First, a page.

A consistent theme that has developed among conservative politicians this year is to degrade and demean the unemployed who are seeking unemployment benefits. From former House Speaker Newt Gingrich attacking a man who paid into the unemployment insurance system for 35 years for seeking benefits, to Rep. Zach Wamp (R-TN) suggesting that the availability of meager unemployment insurance was causing the unemployed of his state to sit back and wait instead of seek work, the conservative assault on the unemployed appear to have no end. Now, New York GOP gubernatorial primary candidate Carl Paladino, “a wealthy Buffalo real estate developer popular with many tea party activists,” is openly advocating for the creation of special prison dorms for recipients of unemployment insurance where they can receive special training and lessons in “personal hygiene“:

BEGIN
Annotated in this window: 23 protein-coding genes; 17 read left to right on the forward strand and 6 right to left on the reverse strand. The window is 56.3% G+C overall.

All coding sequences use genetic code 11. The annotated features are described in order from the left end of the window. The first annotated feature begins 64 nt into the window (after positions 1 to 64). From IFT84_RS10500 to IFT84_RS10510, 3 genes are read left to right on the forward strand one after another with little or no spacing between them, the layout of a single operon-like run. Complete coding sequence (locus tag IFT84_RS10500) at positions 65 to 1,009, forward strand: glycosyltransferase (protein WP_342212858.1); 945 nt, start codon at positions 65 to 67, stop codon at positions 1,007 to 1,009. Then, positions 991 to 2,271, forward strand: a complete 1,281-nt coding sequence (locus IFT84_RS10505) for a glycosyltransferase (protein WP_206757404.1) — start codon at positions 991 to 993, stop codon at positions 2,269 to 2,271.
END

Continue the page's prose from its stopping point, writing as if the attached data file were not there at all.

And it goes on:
Republican candidate for governor Carl Paladino said he would transform some New York prisons into dormitories for welfare recipients, where they could work in state-sponsored jobs, get employment training and take lessons in “personal hygiene.” [...]
Paladino first described the idea in June at a meeting of The Journal News of White Plains and spoke about it again this week with The Associated Press. [...]
Asked at the meeting how he would achieve those savings, Paladino laid out several plans that included converting underused state prisons into centers that would house welfare recipients. There, they would do work for the state — “military service, in some cases park service, in other cases public works service,” he said — while prison guards would be retrained to work as counselors.
“Instead of handing out the welfare checks, we’ll teach people how to earn their check. We’ll teach them personal hygiene … the personal things they don’t get when they come from dysfunctional homes,” Paladino said.
Paladino did explain to the Associated Press that any such prison dorm scheme would be voluntary. What he failed to explain is why, as a tea party conservative, taking people away from their families to taxpayer-funded facilities to try to re-educate them is in any way conservative.